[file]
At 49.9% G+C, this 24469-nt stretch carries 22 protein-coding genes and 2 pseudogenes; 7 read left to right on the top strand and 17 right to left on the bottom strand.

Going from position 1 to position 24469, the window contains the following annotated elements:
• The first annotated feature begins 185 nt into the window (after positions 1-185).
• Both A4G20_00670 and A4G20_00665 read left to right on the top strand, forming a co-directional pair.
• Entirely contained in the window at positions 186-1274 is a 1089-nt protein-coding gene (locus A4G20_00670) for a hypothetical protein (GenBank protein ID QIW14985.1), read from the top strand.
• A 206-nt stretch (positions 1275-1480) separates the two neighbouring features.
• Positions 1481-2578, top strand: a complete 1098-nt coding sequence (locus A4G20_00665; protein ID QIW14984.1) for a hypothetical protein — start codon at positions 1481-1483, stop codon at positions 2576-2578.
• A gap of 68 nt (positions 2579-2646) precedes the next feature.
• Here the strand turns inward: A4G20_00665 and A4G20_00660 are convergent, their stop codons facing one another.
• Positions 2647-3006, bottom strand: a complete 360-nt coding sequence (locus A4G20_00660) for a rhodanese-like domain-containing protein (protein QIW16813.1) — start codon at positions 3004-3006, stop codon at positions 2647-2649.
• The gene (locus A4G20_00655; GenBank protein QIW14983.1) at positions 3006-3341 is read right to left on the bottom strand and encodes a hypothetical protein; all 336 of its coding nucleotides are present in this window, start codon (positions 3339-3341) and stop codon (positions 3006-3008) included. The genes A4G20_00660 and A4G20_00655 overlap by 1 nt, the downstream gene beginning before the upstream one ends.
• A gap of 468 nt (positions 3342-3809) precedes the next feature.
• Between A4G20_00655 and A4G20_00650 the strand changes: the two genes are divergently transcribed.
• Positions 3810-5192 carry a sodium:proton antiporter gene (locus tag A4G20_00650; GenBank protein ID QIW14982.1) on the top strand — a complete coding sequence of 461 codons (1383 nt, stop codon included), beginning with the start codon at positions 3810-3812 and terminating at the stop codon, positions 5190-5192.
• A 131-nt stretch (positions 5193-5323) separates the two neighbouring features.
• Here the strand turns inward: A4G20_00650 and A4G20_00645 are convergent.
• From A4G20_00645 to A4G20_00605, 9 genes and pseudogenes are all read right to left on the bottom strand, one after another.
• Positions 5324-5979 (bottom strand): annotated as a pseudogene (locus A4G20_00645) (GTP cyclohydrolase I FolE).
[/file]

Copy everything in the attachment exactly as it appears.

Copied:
At 49.9% G+C, this 24469-nt stretch carries 22 protein-coding genes and 2 pseudogenes; 7 read left to right on the top strand and 17 right to left on the bottom strand.

Going from position 1 to position 24469, the window contains the following annotated elements:
• The first annotated feature begins 185 nt into the window (after positions 1-185).
• Both A4G20_00670 and A4G20_00665 read left to right on the top strand, forming a co-directional pair.
• Entirely contained in the window at positions 186-1274 is a 1089-nt protein-coding gene (locus A4G20_00670) for a hypothetical protein (GenBank protein ID QIW14985.1), read from the top strand.
• A 206-nt stretch (positions 1275-1480) separates the two neighbouring features.
• Positions 1481-2578, top strand: a complete 1098-nt coding sequence (locus A4G20_00665; protein ID QIW14984.1) for a hypothetical protein — start codon at positions 1481-1483, stop codon at positions 2576-2578.
• A gap of 68 nt (positions 2579-2646) precedes the next feature.
• Here the strand turns inward: A4G20_00665 and A4G20_00660 are convergent, their stop codons facing one another.
• Positions 2647-3006, bottom strand: a complete 360-nt coding sequence (locus A4G20_00660) for a rhodanese-like domain-containing protein (protein QIW16813.1) — start codon at positions 3004-3006, stop codon at positions 2647-2649.
• The gene (locus A4G20_00655; GenBank protein QIW14983.1) at positions 3006-3341 is read right to left on the bottom strand and encodes a hypothetical protein; all 336 of its coding nucleotides are present in this window, start codon (positions 3339-3341) and stop codon (positions 3006-3008) included. The genes A4G20_00660 and A4G20_00655 overlap by 1 nt, the downstream gene beginning before the upstream one ends.
• A gap of 468 nt (positions 3342-3809) precedes the next feature.
• Between A4G20_00655 and A4G20_00650 the strand changes: the two genes are divergently transcribed.
• Positions 3810-5192 carry a sodium:proton antiporter gene (locus tag A4G20_00650; GenBank protein ID QIW14982.1) on the top strand — a complete coding sequence of 461 codons (1383 nt, stop codon included), beginning with the start codon at positions 3810-3812 and terminating at the stop codon, positions 5190-5192.
• A 131-nt stretch (positions 5193-5323) separates the two neighbouring features.
• Here the strand turns inward: A4G20_00650 and A4G20_00645 are convergent.
• From A4G20_00645 to A4G20_00605, 9 genes and pseudogenes are all read right to left on the bottom strand, one after another.
• Positions 5324-5979 (bottom strand): annotated as a pseudogene (locus A4G20_00645) (GTP cyclohydrolase I FolE).